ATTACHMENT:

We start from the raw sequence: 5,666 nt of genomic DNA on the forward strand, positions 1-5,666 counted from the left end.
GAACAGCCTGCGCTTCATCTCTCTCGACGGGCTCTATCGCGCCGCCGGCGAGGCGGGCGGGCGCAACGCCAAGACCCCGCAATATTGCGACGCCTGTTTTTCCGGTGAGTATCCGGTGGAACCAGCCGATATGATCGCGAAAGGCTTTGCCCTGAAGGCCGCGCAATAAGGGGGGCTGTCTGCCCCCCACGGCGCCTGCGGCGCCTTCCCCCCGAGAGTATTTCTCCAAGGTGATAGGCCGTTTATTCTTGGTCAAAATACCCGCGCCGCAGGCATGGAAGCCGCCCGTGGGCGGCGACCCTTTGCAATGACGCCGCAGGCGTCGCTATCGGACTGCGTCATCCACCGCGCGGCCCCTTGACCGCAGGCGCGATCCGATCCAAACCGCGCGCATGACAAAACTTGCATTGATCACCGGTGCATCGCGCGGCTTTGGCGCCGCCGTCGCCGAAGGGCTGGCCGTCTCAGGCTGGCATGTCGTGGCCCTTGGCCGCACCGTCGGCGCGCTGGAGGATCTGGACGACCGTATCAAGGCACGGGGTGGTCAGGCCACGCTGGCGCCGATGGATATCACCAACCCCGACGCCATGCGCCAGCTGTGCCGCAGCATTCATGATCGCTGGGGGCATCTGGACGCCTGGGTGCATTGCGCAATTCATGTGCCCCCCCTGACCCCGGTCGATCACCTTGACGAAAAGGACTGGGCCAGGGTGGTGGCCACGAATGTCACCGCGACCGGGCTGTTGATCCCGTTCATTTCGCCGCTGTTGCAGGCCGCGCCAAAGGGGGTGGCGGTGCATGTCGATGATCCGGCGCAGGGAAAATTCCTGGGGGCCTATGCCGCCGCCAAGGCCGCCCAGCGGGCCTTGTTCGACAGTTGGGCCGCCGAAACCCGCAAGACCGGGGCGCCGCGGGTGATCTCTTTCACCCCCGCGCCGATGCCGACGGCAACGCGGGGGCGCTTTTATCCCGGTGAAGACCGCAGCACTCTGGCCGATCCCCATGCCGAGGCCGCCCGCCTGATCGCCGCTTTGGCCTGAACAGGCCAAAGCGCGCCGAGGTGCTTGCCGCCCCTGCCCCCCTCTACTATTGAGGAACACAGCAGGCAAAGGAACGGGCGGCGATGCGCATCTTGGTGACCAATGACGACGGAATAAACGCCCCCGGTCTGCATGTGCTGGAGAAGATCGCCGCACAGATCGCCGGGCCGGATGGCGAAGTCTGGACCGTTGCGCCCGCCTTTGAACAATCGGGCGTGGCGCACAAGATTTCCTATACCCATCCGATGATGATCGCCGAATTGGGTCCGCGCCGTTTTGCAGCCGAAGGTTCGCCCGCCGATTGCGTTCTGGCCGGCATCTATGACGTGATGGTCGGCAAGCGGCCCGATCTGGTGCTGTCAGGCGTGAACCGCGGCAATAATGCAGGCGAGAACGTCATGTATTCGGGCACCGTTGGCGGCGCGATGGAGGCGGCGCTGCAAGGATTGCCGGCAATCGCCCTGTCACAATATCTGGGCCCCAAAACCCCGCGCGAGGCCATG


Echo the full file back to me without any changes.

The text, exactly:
We start from the raw sequence: 5,666 nt of genomic DNA on the forward strand, positions 1-5,666 counted from the left end.
GAACAGCCTGCGCTTCATCTCTCTCGACGGGCTCTATCGCGCCGCCGGCGAGGCGGGCGGGCGCAACGCCAAGACCCCGCAATATTGCGACGCCTGTTTTTCCGGTGAGTATCCGGTGGAACCAGCCGATATGATCGCGAAAGGCTTTGCCCTGAAGGCCGCGCAATAAGGGGGGCTGTCTGCCCCCCACGGCGCCTGCGGCGCCTTCCCCCCGAGAGTATTTCTCCAAGGTGATAGGCCGTTTATTCTTGGTCAAAATACCCGCGCCGCAGGCATGGAAGCCGCCCGTGGGCGGCGACCCTTTGCAATGACGCCGCAGGCGTCGCTATCGGACTGCGTCATCCACCGCGCGGCCCCTTGACCGCAGGCGCGATCCGATCCAAACCGCGCGCATGACAAAACTTGCATTGATCACCGGTGCATCGCGCGGCTTTGGCGCCGCCGTCGCCGAAGGGCTGGCCGTCTCAGGCTGGCATGTCGTGGCCCTTGGCCGCACCGTCGGCGCGCTGGAGGATCTGGACGACCGTATCAAGGCACGGGGTGGTCAGGCCACGCTGGCGCCGATGGATATCACCAACCCCGACGCCATGCGCCAGCTGTGCCGCAGCATTCATGATCGCTGGGGGCATCTGGACGCCTGGGTGCATTGCGCAATTCATGTGCCCCCCCTGACCCCGGTCGATCACCTTGACGAAAAGGACTGGGCCAGGGTGGTGGCCACGAATGTCACCGCGACCGGGCTGTTGATCCCGTTCATTTCGCCGCTGTTGCAGGCCGCGCCAAAGGGGGTGGCGGTGCATGTCGATGATCCGGCGCAGGGAAAATTCCTGGGGGCCTATGCCGCCGCCAAGGCCGCCCAGCGGGCCTTGTTCGACAGTTGGGCCGCCGAAACCCGCAAGACCGGGGCGCCGCGGGTGATCTCTTTCACCCCCGCGCCGATGCCGACGGCAACGCGGGGGCGCTTTTATCCCGGTGAAGACCGCAGCACTCTGGCCGATCCCCATGCCGAGGCCGCCCGCCTGATCGCCGCTTTGGCCTGAACAGGCCAAAGCGCGCCGAGGTGCTTGCCGCCCCTGCCCCCCTCTACTATTGAGGAACACAGCAGGCAAAGGAACGGGCGGCGATGCGCATCTTGGTGACCAATGACGACGGAATAAACGCCCCCGGTCTGCATGTGCTGGAGAAGATCGCCGCACAGATCGCCGGGCCGGATGGCGAAGTCTGGACCGTTGCGCCCGCCTTTGAACAATCGGGCGTGGCGCACAAGATTTCCTATACCCATCCGATGATGATCGCCGAATTGGGTCCGCGCCGTTTTGCAGCCGAAGGTTCGCCCGCCGATTGCGTTCTGGCCGGCATCTATGACGTGATGGTCGGCAAGCGGCCCGATCTGGTGCTGTCAGGCGTGAACCGCGGCAATAATGCAGGCGAGAACGTCATGTATTCGGGCACCGTTGGCGGCGCGATGGAGGCGGCGCTGCAAGGATTGCCGGCAATCGCCCTGTCACAATATCTGGGCCCCAAAACCCCGCGCGAGGCCATG